The Game of Life

Almost every child has giggled himself silly playing games like Peekaboo and Hide and Seek. There’s the element of surprise. There’s the element of relief. And there’s an element of interaction. Each part of these games involves questions and realizations, and kids and parents learn a great deal from playing types of games together.

As my son nears his 22nd birthday and his childhood friends are graduating from college, I’ve remembered quite a few of the old games drawing connections between these pastimes and current times. Being a Millennial, my son’s playtime started out with more traditional activities – board games like High-Ho Cheerio and building sets like Legos. By grade school, he and his peers were moving toward electronic toys – GameBoy, video games, computer games. Social media took off when he was in high school with Facebook, Instant Messaging and texting.

If you’re a parent in your 40s, 50s or 60s, you probably remember the Game of Life. You moved around a board with a game token that was shaped like a car, and you could make choices about college and careers, buying homes and insurance.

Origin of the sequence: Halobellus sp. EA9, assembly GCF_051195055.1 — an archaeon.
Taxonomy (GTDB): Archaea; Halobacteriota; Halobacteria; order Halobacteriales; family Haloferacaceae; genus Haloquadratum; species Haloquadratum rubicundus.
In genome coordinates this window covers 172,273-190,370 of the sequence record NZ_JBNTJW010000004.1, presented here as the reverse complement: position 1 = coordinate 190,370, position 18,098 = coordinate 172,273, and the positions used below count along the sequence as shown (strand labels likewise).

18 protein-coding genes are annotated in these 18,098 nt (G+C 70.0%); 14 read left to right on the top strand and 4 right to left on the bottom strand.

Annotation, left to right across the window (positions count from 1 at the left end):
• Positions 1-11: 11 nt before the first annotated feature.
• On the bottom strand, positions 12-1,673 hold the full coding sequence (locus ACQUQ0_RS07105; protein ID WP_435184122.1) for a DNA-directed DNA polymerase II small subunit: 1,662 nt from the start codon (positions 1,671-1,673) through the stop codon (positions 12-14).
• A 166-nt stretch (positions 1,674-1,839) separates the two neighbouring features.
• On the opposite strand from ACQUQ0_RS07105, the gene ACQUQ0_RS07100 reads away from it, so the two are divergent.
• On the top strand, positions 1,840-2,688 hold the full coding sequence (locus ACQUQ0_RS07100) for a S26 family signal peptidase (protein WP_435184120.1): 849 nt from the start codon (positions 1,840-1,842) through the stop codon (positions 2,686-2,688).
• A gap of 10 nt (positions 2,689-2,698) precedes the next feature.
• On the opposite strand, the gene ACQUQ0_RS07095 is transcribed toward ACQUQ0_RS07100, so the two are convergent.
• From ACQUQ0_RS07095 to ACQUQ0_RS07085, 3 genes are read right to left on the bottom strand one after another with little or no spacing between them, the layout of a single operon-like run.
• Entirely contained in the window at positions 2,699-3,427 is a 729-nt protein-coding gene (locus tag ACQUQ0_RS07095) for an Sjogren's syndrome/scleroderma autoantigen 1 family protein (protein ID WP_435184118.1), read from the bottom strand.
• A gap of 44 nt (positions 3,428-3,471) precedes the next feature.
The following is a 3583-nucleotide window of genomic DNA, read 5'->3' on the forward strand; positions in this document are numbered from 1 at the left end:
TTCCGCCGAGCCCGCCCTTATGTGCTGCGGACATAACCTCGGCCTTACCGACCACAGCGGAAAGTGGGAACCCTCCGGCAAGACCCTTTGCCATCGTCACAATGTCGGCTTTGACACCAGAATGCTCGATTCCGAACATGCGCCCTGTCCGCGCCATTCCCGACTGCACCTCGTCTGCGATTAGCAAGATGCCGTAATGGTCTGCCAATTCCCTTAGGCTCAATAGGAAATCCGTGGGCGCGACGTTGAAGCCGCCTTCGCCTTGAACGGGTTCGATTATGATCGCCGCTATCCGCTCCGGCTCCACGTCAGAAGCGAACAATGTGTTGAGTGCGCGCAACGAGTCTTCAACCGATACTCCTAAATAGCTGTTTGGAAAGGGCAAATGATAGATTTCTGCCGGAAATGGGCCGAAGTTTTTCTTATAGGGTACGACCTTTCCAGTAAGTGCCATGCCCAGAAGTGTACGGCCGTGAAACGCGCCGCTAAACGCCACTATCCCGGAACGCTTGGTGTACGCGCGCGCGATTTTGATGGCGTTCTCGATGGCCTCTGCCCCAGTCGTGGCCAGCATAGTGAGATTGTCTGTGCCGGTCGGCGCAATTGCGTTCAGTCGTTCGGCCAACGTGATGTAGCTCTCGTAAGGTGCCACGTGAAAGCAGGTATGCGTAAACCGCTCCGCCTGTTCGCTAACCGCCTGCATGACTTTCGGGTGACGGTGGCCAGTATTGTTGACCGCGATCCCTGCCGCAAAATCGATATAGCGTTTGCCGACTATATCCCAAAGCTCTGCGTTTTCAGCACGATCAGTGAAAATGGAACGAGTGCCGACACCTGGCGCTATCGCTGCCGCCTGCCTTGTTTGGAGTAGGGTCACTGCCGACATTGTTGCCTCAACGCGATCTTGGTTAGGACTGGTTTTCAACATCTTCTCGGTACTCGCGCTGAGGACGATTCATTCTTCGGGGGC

Lately, I’ve thought about addiction as a board game. Please know I’m not making light of it or even being glib, and I am absolutely not implying that it’s a game on purpose or a mind game. No negative intentions or connotations, just a positive and easy to understand metaphor. OK, we’ve got that settled. Thank you and keep reading.

It’s just that parenting a young addict reminds me of a board game that comes with an objective and requires strategies as well as luck (sometimes good luck and sometimes bad luck) in order to move forward. That is the point after all, to move forward, to come out a winner.

Surprise!

Whatever the game, the element of surprise is ever present. It ranges from the anticipated to the unexpected, and leaves the players wondering what will happen next. The inherent intrigue, including the unknown possibilities, creates interest in continuing the game instead of quitting.

For my young addict and for our family, surprise was definitely part of our early experience with addiction. It started off with our surprise that he was using – he was such a good, smart, well-liked kid and we had been good – not perfect – parents. Our son didn’t fit the stereotype of a drug user, let alone an addict. No one would have predicted he would have a substance use disorder. Yet, the signs were there and when we had confirmation that he was using drugs, we really weren’t that surprised.

I think his quick thrust from using to outright addiction certainly surprised our son- he didn’t plan to have a problem – and the consequences of use surprised him even more. Never in his wildest dreams did he expect that his path would diverge so much from his peers’. They went to college. He postponed college and when he started a semester late, he ended up in detox and the ER six days after classes started and was kicked out of school within a month after that. Talk about a fast track that further propelled his use and myriad consequences.